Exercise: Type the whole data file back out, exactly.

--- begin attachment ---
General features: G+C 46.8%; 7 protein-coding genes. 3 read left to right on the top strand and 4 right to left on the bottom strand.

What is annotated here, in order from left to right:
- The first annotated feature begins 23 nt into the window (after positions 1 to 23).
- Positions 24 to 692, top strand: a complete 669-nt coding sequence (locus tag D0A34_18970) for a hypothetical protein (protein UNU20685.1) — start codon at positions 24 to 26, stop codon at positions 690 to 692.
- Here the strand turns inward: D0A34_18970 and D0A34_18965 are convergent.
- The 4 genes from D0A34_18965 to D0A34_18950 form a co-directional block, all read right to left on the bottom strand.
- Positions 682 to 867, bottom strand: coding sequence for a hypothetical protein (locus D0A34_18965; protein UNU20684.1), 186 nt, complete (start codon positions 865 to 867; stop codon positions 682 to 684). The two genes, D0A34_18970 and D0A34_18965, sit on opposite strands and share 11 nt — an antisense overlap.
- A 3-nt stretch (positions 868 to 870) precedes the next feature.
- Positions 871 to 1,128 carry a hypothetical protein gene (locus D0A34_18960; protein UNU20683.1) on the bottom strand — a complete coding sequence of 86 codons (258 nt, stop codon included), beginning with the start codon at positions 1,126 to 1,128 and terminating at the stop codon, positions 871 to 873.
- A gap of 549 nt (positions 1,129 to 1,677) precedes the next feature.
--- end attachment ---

General features: G+C 46.8%; 7 protein-coding genes. 3 read left to right on the top strand and 4 right to left on the bottom strand.

What is annotated here, in order from left to right:
- The first annotated feature begins 23 nt into the window (after positions 1 to 23).
- Positions 24 to 692, top strand: a complete 669-nt coding sequence (locus tag D0A34_18970) for a hypothetical protein (protein UNU20685.1) — start codon at positions 24 to 26, stop codon at positions 690 to 692.
- Here the strand turns inward: D0A34_18970 and D0A34_18965 are convergent.
- The 4 genes from D0A34_18965 to D0A34_18950 form a co-directional block, all read right to left on the bottom strand.
- Positions 682 to 867, bottom strand: coding sequence for a hypothetical protein (locus D0A34_18965; protein UNU20684.1), 186 nt, complete (start codon positions 865 to 867; stop codon positions 682 to 684). The two genes, D0A34_18970 and D0A34_18965, sit on opposite strands and share 11 nt — an antisense overlap.
- A 3-nt stretch (positions 868 to 870) precedes the next feature.
- Positions 871 to 1,128 carry a hypothetical protein gene (locus D0A34_18960; protein UNU20683.1) on the bottom strand — a complete coding sequence of 86 codons (258 nt, stop codon included), beginning with the start codon at positions 1,126 to 1,128 and terminating at the stop codon, positions 871 to 873.
- A gap of 549 nt (positions 1,129 to 1,677) precedes the next feature.